I’m Daniella Snyder, a first-year graduate student at Villanova University, and your newest ‘Cat in Falvey Library’s Stacks. I’ll be posting about academics– from research to study habits and everything in between– and how the Falvey Library can play a large role in your success here on campus!
Hi, Villanova! My name is Daniella, I am a first-year graduate student in the English Department at Villanova University, and I am happy to announce that I will be serving as your newest ‘Cat in the Stax at the Falvey Library. I was encouraged to write an introductory blog post, and I cannot imagine a better way to introduce myself than through some of my favorite books!
Harry Potter and the Sorcerer’s Stone by J.K. Rowling
My happiest memories as a child were the nights I would curl up in bed with my mom while she read the Harry Potter books to me. I wasn’t old enough to read when the series began publication, but I loved the way my mom would change voices to match the character; she used a gruff, rusty voice for Hagrid (complete with the accent) and a slow, seemingly wise voice for Dumbledore. I often fell asleep to the sound of her turning the pages of the most recent addition to the series. I loved how even she, as an adult, found herself up until the early hours of the morning, devouring a novel she was unable to put down. Her love for literature inspired me.
Coming from a small rural town in central PA, my mom showed me how books can transport us to different countries, cultures, and worlds beyond my own imagination. Even at an early age, mom showed me the magic that a good book has to offer. From then on, I was hooked.
The Great Gatsby by F. Scott Fitzgerald
I was assigned to read The Great Gatsby for my 10th grade Honors English class. For the first time ever, as soon as I finished the book, I opened it and read it again. I have read the novel every summer since.
I adored the story, the characters, and the aesthetic of the “Roaring 20’s”, but I completely fell in love with the way Fitzgerald wrote. Fitzgerald’s word choice is unparalleled; the words practically sparkled in my mouth when I read the novel out loud. The various themes of love, class, and The American Dream fascinated me.
I dominated discussion in class, carried a Gatsby tote as a backpack, and even made non-alcoholic mint juleps for my class on the last day of the Gatsby unit. I was certifiably obsessed.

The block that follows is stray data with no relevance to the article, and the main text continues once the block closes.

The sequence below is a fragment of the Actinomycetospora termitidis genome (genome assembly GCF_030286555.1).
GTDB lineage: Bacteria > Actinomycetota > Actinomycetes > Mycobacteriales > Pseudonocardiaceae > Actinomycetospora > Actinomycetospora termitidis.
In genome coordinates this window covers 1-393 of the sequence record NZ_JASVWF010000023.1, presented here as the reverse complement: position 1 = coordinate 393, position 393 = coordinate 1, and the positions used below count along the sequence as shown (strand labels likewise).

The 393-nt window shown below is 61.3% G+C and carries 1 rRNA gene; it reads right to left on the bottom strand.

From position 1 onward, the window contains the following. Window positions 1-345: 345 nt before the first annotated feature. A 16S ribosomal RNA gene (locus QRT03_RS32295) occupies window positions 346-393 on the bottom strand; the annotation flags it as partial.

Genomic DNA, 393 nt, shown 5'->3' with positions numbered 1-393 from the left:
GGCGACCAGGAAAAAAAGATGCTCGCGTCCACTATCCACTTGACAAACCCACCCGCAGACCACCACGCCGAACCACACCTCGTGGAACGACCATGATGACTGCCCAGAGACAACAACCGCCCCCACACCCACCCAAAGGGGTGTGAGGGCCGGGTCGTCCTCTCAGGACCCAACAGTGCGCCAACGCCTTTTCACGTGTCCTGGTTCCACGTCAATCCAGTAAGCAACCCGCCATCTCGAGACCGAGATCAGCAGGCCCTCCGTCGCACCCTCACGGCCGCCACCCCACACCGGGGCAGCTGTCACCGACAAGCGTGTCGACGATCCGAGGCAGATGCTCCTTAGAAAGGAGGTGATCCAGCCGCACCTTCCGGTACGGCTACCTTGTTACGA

Ultimately, Gatsby was the novel that inspired me to study literature in college. Once I started talking to my local public librarian, she told me I could find books about Gatsby, even articles, biographies, and interviews. Fitzgerald’s work showed me the way in which reading books can not only be a hobby, but an academic pursuit and passion.
Here by Richard McGuire
Once I began my undergraduate career at Gettysburg College, I found another passion: art history. I declared a double major, and desperately sought to find ways to combine the two disciplines.
Here was exactly what I was looking for.
McGuire’s graphic novel inspired my senior year research, which will hopefully carry into my graduate studies. The novel follows a corner of space though hundreds of thousands of years, and features very little text. Instead of moving chronologically, he seems to bend space and time, placing images from 3000 A.D. superimposed over a scene from 3 B.C.E.
I began to research the symbolism of the art on the walls, the movie playing on the television, and how it could possibly communicate with the other scenes on the page. I studied the dates and how they could fit into a larger historical context. I found it fascinating that I could finally engage with two disciplines at once! I felt riveted to be able to offer a unique perspective in my literature seminar. Ultimately, because of Here, I was inspired to devour more books with as much intensity as I did when I was a kid, so I decided to continue my education, and apply to Villanova University.
What books have been influential in your life? How have they shaped who you are today? Comment below!
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